Waitstaff Confess Poor Customer Etiquette

With all the choices available here in Corvallis, it’s not difficult to find a reason to go out to eat. Once at the restaurant of your choice, there’s primarily one representative of the establishment you’ll be dealing with. Your waiter/waitress is the one line of communication between you and the folks cooking your food. It’s a position of trust. The customer trusts their order to reach them correctly, courteously, and quickly, and the waitstaff trusts the customer to be clear, reasonable, and respectful. But sometimes things don’t work out that way, and it can be unclear what the repercussions of these restaurant sins will be.

First thing’s first, if a customer is being a pain to deal with, does spit become an added ingredient in their meal? Every single server I spoke with offered a resounding “No.” It’s just not worth breaking health regulations to have a bit of revenge. If you’re self-aware enough to feel like you’re asking too much of the waitstaff, you’re probably also being polite enough about the situation that they will take it in stride. Overall, asking for 20 different condiments or having your burger recooked a couple times can be annoying, but if you recognize you’re being a pain it won’t be a big deal.

“It’s annoying when sometimes I’ll get to a table and somebody will ask for ranch or something, and I’ll say, ‘Can I get anybody else anything?’ and nobody will respond. But, when I come back with the ranch, somebody else wants something,” said a waitress who wishes to remain anonymous. “Just listen and pay attention to the person serving you.”

Similarly, “accidentally” forgetting your ID when you order beer came up as an annoying customer trait several times.

“We’ll talk. If your table is a problem we tell each other and we’ll remember you. If you’ve ever gone to your favorite restaurant and the waitress is immediately mean to you, you’ve probably been a dick there before,” said another waitress.

What’s more troubling than a picky customer are the ones who forgo the idea of being respectful.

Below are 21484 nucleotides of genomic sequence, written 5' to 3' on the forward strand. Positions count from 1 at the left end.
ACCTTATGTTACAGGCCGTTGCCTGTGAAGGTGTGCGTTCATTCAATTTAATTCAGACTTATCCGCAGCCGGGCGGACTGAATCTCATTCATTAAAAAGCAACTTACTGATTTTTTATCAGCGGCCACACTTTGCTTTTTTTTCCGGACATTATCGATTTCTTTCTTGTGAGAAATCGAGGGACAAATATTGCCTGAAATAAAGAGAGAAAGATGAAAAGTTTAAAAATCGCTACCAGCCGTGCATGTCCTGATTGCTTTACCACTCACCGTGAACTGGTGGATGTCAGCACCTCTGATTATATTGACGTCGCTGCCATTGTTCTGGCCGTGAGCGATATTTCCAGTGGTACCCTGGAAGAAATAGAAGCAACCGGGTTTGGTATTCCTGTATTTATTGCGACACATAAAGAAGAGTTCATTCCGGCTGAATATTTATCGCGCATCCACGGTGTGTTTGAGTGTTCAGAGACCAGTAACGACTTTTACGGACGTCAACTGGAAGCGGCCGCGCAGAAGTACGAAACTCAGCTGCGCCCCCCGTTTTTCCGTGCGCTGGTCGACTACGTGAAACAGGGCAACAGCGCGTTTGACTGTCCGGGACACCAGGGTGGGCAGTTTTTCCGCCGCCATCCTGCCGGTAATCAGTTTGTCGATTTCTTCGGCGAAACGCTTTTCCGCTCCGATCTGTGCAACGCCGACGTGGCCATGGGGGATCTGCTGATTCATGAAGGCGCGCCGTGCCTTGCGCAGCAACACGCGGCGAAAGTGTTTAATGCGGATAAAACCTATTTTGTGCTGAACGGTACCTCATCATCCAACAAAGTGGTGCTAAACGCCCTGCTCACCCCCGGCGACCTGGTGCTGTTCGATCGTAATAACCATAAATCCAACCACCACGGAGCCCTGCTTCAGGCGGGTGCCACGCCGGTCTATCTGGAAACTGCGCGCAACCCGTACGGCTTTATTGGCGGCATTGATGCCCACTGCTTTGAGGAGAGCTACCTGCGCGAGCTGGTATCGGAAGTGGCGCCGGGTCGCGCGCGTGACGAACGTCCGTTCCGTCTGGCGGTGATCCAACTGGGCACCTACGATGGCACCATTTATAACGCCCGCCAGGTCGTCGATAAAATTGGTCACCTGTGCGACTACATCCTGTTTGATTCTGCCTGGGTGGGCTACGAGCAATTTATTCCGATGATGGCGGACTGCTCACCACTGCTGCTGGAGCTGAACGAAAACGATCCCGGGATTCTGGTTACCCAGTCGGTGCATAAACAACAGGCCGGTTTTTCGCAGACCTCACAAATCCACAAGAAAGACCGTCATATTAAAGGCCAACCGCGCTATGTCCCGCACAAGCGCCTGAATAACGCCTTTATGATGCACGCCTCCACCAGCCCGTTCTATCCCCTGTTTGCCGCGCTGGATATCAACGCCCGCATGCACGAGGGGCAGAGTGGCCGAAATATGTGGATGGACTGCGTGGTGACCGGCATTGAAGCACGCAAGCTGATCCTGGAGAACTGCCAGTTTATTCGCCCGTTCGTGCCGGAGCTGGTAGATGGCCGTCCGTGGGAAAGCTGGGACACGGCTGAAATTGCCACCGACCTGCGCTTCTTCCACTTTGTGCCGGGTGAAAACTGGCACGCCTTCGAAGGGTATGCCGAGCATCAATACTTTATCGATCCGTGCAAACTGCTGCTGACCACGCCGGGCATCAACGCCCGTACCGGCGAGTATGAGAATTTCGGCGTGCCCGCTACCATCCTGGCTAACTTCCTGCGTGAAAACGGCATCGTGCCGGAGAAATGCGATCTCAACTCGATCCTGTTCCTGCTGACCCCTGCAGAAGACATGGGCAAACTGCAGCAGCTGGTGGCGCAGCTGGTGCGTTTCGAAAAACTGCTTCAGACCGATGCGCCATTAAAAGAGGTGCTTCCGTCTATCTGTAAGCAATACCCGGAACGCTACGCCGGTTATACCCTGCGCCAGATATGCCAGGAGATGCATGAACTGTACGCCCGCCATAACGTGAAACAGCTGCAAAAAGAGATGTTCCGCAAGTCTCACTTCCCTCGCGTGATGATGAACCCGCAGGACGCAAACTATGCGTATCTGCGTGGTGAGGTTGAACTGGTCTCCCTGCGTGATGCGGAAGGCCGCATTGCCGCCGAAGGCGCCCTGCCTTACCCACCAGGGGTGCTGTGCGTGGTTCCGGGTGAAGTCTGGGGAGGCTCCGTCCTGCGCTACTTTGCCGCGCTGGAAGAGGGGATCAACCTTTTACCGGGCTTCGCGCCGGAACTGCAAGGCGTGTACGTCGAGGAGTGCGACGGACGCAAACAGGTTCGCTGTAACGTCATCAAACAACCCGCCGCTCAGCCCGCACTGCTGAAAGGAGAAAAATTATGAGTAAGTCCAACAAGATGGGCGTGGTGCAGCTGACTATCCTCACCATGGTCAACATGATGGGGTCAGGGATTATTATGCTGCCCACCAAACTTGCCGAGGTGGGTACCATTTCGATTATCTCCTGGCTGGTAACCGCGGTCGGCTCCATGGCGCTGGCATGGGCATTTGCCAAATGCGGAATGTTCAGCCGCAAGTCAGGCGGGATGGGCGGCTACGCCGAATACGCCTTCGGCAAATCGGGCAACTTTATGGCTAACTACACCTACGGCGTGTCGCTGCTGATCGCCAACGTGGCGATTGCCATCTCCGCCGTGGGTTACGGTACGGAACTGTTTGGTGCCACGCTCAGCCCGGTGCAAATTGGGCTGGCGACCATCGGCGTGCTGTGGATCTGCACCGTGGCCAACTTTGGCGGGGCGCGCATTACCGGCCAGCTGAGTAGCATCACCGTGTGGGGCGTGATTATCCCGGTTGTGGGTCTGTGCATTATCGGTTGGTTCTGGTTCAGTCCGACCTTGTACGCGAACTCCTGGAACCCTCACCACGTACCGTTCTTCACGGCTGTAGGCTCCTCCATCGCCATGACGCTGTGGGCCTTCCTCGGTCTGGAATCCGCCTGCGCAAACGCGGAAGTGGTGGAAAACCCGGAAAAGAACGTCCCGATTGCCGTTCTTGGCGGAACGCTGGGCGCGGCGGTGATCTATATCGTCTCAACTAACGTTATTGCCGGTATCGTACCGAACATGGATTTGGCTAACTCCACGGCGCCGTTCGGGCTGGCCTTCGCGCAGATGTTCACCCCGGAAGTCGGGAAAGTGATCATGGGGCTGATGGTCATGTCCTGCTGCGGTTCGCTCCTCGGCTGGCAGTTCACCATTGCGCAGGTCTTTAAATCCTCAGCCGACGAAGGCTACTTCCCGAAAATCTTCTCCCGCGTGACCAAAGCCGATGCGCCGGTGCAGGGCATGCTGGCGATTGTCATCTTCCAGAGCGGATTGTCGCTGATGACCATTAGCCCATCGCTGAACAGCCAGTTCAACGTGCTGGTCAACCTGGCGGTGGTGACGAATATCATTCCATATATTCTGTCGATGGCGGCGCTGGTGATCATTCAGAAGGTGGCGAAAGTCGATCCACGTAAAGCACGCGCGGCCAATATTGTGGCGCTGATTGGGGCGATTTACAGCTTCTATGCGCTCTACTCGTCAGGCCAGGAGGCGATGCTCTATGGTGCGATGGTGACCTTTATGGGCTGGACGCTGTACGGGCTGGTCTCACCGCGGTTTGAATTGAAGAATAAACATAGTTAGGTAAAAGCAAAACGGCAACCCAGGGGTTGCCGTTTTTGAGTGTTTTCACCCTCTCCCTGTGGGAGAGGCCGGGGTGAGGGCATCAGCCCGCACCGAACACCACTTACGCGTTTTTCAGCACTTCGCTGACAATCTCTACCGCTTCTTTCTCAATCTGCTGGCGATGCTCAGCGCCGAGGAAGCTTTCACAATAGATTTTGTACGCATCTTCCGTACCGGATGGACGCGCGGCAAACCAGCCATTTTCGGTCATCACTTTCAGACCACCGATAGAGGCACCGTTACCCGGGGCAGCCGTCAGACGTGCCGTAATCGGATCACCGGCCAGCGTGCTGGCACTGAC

“This one guy finished his order with, ‘Can you do that for me darlin’?’ and put his hand on my thigh. I was fairly new at that point so I didn’t know what my rights were,” said an anonymous Block 15 waitress. “I’ve had a guy try to lift up my apron to look at a tattoo I have. Now I know I can just tell them to get out and we’re not going to serve them anymore, and to pay for their food.”

“There’s this idea that the customer is always right,” said another waitress, “but that doesn’t extend to harassing me.”

And while these cases represent the minority of customers, almost every waiter or waitress I spoke to had at least one run-in with a customer that couldn’t contain creepy comments. “Some middle-aged women just will not stop flirting or touching my arm when I’m at their tables,” said a waiter who wished to remain anonymous.

It’s not just unwanted advances that waitstaff must fight through to get food to the tables, but also aspiring dog-trainers. “Oh yeah, I’ve been snapped at, yelled at, had people yank me over to their table by my arm,” said one waitress. “I hate when customers make me feel like some kind of weird sexual retrieval object.”

Just in case anything here has been surprising to you, there’s a few simple tricks to being a wonderful patron of any eating establishment. Speak to your server like they are a human. Use their name, look them in the eye, engage them in conversation. When they come to your table to ask how everybody’s doing, don’t forget to ask how they are doing, too. “My favorite customers are the ones I actually have real conversations with. Instead of just [feeling like] I’m a delivery service, I feel like a human being who is delivering things,” said the waitress from Block 15. “I don’t care if you’re interesting or not, just can you be nice to another human?”

Every waiter and waitress in Corvallis has war stories like these. The bar is set low to be an impressively good dinner guest. If we all start being as mindful of our waitstaff as we are of the menu, we’ll be doing our part.

By Kyle Bunnell